See the context of this sign.

A Changing Climate - A Changing Scene

Color layers exposed in the slopes
before you mark fossil soils which were
formed during the Oligocene and Eocene
Epochs. They contain evidence of life
here between 37 and 23 million years ago.

Thirty-five Million Years Ago

A warm climated with ample rain produced open
woodland. The Saber-toothed Cat, Dinictis, prowled
the woods along with the nearly elephant-size
Twanothere, a large land mammal of the Eocene.

Thirty Million Years Ago

During the Oligocene the climate became drier and
cooler, restricting the woodland to stream banks. But
between streams, low plants grew among scattered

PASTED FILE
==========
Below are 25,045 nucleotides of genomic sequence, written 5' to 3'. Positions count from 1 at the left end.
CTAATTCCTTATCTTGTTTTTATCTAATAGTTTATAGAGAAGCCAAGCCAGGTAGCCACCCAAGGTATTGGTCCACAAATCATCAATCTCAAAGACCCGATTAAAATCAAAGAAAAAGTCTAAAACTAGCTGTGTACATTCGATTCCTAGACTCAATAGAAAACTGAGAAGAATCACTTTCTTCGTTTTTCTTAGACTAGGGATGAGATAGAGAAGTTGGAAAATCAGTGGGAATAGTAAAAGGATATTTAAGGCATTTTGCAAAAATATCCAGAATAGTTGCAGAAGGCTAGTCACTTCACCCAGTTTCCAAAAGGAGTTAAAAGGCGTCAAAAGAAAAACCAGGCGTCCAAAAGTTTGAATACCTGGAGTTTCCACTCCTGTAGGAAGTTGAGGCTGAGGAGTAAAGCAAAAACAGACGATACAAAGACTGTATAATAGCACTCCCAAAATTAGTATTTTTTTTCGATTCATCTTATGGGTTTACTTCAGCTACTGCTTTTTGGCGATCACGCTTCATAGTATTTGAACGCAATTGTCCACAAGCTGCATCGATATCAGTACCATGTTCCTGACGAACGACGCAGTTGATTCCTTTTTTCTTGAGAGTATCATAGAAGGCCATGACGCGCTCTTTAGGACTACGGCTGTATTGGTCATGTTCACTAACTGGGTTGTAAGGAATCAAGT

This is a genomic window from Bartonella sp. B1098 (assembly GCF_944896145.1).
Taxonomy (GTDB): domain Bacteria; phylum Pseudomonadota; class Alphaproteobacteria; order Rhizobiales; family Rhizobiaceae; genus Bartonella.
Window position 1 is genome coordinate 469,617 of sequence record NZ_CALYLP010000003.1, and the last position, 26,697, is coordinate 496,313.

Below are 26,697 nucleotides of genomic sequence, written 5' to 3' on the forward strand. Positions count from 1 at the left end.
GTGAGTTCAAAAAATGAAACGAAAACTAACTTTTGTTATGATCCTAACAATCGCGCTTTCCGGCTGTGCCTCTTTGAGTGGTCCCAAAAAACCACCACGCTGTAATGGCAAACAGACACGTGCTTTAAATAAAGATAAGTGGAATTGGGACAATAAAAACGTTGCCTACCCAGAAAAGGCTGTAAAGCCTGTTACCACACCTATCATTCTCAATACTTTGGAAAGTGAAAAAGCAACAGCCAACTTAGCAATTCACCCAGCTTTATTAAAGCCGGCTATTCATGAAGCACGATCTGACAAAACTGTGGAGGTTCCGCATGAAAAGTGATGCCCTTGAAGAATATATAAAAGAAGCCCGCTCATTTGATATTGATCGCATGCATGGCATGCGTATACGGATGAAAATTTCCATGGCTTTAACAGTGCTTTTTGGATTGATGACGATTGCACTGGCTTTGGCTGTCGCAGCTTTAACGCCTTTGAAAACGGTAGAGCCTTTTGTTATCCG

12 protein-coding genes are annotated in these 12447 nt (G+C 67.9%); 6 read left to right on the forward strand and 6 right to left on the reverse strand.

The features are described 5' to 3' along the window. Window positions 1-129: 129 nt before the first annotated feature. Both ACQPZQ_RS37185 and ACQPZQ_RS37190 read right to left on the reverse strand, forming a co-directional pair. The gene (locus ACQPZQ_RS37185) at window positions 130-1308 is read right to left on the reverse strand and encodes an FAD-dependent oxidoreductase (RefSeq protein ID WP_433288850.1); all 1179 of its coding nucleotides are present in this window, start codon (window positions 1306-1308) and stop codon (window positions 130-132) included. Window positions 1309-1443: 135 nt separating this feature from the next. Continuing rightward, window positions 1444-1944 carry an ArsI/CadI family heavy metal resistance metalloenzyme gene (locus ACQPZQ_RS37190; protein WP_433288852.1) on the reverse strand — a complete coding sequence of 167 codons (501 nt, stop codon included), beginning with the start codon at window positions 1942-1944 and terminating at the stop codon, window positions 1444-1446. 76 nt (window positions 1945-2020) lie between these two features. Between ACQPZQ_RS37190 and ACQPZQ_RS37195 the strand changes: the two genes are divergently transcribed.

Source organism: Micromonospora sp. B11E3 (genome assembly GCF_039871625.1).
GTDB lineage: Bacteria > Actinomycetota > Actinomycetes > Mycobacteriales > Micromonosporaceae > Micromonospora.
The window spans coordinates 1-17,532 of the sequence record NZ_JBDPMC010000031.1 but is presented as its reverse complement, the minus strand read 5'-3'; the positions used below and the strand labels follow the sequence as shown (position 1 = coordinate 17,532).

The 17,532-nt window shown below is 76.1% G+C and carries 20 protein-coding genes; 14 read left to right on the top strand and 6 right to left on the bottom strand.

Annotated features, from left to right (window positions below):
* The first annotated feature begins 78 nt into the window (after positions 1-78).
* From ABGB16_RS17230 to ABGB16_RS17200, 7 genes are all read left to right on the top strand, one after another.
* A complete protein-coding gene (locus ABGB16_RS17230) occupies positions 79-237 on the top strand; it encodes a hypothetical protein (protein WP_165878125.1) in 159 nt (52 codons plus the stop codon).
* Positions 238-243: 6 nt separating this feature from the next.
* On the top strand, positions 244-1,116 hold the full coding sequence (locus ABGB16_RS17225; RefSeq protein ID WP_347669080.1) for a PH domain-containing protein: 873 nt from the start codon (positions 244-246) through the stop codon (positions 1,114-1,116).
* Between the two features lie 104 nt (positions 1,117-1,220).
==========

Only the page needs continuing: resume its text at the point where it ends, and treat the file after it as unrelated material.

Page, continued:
trees. Here lived the tiny deer-like Leptomeryx,
and numerous land snails, and land toirtoises.

Twenty-three Million Years Ago

By ths time the climate was even cooler and drier,
and trees were absent except near streams. Low
shrubs, wildflowers and grass has formed the first
North American prairie. Burrowing beavers,
Palaeocaster, lived there, much in the style of
today's prairie dogs.

At the bases of some of the buttes you can see
a yellow fossil soil below a red fossil soil. Both are
discussed at the Yellow Mounds Exhibit a mile west
on the Loop Road. In all, eighty-seven fossil soils
have been distinguished.

Don't miss the rest of our virtual tour of Badlands National Park in 252 images.